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Sawdust becomes environmentally friendly fish feed

Waste from the forestry industry includes raw materials such as bark, branches, tree tops, and sawdust. These can be converted into more environmentally friendly proteins for fish feed. Photo: MarinaGrigorivna/Shutterstock
By converting by-products from the sawmill industry into proteins for fish feed, both the forestry and fish feed industries can achieve a more environmentally friendly and high-quality product

The forestry industry plays an important role in reducing CO2 emissions. Biomass is a renewable resource and is considered carbon neutral. When materials and products from the industry are used, they store the carbon that was absorbed by the trees. However, the transportation of raw materials and products contributes to significant carbon emissions. Waste management is also of great importance in reducing environmental impact. The waste can be used to make by-products such as paper or energy, but these are often considered less valuable than the main products based on the timber.

Now, a new EU-funded project is developing a process to turn such low-value by-products into raw materials for high-value products. Specifically, they will convert the carbon in forestry waste into biochar and a protein source for fish feed. This helps to avoid direct carbon emissions by utilizing the carbon to produce high-value and carbon-storing products.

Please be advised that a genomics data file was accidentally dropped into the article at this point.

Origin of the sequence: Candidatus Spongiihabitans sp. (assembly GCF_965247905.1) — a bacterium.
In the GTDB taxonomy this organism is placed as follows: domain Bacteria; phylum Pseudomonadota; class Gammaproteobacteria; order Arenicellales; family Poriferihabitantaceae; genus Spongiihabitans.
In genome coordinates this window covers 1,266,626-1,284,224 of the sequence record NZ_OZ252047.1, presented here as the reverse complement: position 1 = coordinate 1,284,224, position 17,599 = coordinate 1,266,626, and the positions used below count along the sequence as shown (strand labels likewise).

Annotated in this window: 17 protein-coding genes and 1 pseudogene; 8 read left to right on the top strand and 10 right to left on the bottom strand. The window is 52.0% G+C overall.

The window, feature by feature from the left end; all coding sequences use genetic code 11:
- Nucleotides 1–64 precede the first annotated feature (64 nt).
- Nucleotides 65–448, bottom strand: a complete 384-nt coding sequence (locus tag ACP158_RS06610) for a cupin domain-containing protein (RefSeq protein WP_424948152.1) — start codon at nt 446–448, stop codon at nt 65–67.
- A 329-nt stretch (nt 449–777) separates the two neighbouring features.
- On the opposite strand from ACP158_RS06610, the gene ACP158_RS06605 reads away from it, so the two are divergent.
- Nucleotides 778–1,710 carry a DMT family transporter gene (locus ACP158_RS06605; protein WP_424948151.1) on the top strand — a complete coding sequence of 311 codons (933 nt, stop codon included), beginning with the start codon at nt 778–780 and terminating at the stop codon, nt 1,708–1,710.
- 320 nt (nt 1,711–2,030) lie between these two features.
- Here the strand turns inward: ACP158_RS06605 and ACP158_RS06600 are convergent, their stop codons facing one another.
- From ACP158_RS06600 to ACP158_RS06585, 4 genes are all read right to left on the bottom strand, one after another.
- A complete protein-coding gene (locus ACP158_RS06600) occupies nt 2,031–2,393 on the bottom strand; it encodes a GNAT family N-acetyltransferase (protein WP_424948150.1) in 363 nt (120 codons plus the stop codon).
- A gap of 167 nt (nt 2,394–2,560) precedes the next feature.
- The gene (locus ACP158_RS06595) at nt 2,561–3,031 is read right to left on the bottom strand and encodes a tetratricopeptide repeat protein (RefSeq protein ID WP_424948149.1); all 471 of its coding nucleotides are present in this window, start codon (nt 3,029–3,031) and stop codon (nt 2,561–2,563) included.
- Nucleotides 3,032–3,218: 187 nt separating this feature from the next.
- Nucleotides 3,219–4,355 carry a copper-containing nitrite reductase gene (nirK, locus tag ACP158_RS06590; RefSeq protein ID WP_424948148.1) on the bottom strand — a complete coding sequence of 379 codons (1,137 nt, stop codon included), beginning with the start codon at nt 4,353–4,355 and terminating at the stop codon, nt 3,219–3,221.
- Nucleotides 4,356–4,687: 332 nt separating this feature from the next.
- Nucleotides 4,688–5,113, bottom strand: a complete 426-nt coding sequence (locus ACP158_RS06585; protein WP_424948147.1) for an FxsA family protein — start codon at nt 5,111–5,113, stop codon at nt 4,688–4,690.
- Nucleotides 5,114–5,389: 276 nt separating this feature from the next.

The demand for alternative and more sustainable feed ingredients, such as proteins for the fish feed industry, is increasing. Today, fish feed is typically produced from soybeans, a process that not only requires a lot of energy and leads to significant CO2 emissions, but also results in considerable land use and water consumption. Another common source is wild fish protein, but this resource is highly limited without negatively affecting biodiversity.

The project represents an important step towards a more sustainable and efficient protein production. By turning waste from the forestry industry into valuable products for the fish feed industry, we contribute to reducing CO2 emissions in both sectors, says researcher at SINTEF, Liang Wang.

The new bio-based process is developed in collaboration with eleven partners from Norway, Sweden, Denmark, and Germany, who are experts throughout the entire value chain. SINTEF Energy and SINTEF Industry contribute their knowledge and expertise in developing innovative, sustainable processes. The consortium is led by WAI Environmental Solutions AS, a Norwegian technology company specializing in bio-based carbon materials.

About the SynoProtein project

The SynoProtein project is funded by Horizon Europe under grant agreement number 101112345.

The project is coordinated by Norwegian WAI Environmental Solutions with the partners:

  • DTU - Technical University of Denmark (Denmark)
  • DECHEMA - Society for Chemical Engineering and Biotechnology (Germany)
  • University of Borås (Sweden), Nofima AS (Norway)
  • NORSUS - Norwegian Institute for Sustainability Research AS (Norway)
  • RISE - Research Institutes of Sweden AB (Sweden)